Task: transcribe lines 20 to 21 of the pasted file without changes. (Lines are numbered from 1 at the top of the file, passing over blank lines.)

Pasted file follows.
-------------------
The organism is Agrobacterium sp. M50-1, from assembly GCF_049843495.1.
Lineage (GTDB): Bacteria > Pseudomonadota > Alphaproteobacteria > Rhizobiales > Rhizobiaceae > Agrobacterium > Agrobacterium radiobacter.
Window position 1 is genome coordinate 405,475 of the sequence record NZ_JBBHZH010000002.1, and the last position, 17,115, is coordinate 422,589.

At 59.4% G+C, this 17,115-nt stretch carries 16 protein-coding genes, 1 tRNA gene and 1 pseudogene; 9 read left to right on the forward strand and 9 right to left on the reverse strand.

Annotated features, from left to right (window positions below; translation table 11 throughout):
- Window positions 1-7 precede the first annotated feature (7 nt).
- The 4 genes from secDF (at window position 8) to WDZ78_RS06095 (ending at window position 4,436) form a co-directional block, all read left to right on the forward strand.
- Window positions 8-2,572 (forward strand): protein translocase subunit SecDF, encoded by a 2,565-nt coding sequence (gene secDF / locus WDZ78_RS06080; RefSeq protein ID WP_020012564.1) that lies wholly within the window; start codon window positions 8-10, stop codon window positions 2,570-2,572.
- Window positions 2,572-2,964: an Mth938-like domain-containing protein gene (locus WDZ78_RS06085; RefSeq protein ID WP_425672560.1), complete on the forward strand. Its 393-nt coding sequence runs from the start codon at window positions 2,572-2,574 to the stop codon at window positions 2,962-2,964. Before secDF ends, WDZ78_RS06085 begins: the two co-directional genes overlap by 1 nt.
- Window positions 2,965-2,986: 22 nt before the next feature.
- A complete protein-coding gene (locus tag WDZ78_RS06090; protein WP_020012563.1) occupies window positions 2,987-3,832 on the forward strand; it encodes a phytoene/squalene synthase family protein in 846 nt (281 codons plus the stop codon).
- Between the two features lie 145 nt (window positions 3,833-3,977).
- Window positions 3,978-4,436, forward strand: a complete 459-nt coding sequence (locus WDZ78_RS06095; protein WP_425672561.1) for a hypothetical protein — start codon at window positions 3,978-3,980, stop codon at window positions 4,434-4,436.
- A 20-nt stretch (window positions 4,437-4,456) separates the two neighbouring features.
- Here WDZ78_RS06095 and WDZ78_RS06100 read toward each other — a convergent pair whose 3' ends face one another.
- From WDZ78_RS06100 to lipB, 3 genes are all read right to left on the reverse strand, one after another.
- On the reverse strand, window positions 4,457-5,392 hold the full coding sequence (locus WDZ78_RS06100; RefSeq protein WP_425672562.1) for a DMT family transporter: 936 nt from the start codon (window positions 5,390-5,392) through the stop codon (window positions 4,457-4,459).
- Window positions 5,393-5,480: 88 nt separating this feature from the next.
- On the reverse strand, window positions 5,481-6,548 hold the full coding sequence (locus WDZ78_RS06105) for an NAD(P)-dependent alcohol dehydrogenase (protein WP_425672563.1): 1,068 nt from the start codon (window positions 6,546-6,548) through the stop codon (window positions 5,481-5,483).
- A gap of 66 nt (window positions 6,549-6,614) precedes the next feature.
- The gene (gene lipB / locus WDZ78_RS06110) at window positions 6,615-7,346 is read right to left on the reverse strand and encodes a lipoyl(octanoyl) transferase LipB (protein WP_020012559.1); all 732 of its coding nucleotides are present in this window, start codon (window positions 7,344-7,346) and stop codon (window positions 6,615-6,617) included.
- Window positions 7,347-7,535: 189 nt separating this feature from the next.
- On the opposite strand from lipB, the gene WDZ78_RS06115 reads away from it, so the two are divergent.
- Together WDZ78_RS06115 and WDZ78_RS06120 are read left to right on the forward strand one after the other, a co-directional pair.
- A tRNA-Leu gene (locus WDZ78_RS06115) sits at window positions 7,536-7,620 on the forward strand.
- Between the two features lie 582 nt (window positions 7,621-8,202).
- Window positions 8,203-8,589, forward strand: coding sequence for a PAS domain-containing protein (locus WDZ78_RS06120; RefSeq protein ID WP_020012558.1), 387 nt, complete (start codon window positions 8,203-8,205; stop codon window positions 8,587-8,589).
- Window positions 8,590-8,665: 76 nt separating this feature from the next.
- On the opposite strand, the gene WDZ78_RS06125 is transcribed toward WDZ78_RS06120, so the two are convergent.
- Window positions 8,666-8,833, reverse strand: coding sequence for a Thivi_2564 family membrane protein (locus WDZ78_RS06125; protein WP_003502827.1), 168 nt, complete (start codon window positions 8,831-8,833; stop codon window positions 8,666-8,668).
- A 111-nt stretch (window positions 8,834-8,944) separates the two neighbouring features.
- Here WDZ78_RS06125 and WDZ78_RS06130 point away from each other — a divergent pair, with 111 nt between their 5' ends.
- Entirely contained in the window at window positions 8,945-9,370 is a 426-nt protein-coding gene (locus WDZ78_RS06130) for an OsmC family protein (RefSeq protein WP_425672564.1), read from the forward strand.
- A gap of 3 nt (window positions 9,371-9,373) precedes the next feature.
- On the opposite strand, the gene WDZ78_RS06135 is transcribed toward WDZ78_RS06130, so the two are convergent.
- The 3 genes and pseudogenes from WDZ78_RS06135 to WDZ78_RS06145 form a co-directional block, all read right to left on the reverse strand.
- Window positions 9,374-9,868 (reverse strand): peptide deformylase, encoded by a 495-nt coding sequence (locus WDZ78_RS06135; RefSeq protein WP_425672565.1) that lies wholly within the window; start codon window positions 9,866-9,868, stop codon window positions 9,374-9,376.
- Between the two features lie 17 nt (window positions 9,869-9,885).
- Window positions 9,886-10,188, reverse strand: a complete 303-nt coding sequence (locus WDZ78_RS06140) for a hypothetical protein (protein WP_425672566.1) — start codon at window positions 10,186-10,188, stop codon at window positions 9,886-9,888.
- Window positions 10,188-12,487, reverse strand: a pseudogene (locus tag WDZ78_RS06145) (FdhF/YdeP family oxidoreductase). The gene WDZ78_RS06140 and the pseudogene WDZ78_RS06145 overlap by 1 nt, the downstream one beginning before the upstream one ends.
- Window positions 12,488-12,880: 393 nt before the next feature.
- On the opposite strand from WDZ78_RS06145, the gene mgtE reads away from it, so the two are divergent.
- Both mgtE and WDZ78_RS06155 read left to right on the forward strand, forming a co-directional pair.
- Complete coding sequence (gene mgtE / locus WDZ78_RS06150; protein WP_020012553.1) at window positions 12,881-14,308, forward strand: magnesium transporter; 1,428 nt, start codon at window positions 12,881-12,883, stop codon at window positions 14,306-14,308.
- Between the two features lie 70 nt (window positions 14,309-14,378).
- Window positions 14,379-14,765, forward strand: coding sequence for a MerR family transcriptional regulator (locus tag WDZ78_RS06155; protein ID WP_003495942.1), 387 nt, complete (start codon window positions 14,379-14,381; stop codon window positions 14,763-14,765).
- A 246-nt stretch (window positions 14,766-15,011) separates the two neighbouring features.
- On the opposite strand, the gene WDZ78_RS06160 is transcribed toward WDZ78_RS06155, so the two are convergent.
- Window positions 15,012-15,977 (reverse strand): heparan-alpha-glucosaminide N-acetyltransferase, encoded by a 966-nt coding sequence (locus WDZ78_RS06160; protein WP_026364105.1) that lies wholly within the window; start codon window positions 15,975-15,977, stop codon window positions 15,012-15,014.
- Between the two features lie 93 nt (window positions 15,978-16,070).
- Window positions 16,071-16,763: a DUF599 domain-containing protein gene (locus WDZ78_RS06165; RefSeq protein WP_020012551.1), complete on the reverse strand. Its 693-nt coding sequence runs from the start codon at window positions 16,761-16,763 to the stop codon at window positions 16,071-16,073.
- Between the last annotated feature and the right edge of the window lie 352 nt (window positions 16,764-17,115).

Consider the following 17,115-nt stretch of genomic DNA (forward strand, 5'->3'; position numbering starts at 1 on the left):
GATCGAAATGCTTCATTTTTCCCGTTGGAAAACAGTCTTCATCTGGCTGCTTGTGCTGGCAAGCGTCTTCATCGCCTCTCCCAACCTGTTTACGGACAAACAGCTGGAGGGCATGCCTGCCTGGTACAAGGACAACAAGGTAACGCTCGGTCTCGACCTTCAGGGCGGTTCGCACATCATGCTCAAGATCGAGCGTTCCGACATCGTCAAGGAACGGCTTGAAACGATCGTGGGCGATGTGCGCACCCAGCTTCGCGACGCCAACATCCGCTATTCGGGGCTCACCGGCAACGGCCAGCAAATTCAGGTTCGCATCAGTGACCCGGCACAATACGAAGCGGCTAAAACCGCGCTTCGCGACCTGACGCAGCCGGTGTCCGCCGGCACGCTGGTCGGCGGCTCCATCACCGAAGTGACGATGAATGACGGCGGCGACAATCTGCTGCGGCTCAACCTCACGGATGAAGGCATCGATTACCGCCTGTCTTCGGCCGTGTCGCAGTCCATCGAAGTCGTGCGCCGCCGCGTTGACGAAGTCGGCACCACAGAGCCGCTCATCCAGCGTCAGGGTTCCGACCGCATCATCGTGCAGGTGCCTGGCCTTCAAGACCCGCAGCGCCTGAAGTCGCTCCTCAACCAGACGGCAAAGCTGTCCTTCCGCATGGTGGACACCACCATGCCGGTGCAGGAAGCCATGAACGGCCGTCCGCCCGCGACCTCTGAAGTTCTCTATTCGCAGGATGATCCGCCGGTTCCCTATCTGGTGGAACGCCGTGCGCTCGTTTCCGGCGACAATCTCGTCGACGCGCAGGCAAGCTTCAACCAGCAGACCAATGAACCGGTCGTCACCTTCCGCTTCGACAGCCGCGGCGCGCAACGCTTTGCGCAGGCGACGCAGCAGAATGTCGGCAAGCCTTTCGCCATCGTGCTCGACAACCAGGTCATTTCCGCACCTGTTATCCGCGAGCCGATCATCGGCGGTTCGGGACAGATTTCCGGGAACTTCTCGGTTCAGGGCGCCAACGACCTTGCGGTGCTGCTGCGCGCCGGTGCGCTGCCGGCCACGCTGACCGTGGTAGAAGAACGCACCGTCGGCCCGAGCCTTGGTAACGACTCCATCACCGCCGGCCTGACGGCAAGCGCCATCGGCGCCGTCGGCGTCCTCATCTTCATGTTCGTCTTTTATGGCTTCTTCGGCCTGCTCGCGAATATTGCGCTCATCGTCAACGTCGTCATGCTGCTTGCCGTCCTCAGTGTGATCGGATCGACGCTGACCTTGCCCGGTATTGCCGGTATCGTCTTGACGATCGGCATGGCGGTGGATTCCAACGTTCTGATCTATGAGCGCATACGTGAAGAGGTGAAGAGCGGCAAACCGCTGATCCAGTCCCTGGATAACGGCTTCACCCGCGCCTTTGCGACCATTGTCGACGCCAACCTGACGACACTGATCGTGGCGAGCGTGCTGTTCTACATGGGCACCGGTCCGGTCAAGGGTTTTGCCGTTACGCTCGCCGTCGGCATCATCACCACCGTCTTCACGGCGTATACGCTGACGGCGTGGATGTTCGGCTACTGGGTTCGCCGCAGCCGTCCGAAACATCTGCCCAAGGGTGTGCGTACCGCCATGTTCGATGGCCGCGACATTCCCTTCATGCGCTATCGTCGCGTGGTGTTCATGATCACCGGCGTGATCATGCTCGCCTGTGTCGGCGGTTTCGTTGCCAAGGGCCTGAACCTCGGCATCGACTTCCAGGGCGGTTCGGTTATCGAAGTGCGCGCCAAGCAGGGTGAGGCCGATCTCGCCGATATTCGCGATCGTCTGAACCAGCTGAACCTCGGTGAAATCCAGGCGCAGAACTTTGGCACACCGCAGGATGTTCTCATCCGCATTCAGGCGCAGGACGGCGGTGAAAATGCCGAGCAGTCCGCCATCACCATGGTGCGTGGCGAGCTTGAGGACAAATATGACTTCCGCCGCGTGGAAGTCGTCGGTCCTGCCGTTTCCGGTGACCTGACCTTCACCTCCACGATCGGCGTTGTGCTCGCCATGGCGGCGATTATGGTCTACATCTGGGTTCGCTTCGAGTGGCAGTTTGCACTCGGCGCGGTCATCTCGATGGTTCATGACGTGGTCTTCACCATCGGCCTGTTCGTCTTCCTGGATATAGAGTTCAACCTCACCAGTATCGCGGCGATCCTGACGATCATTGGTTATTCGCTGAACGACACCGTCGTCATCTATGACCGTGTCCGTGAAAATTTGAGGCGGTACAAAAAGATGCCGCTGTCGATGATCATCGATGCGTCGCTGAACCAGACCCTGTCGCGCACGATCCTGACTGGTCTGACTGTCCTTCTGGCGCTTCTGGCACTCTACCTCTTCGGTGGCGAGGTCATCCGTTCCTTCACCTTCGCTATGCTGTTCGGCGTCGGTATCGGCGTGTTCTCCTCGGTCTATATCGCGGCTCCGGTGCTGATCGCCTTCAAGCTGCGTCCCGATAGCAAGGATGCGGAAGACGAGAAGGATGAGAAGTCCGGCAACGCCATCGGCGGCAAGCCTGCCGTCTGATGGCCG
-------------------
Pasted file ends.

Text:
- A gap of 66 nt (window positions 6,549-6,614) precedes the next feature.
- The gene (gene lipB / locus WDZ78_RS06110) at window positions 6,615-7,346 is read right to left on the reverse strand and encodes a lipoyl(octanoyl) transferase LipB (protein WP_020012559.1); all 732 of its coding nucleotides are present in this window, start codon (window positions 7,344-7,346) and stop codon (window positions 6,615-6,617) included.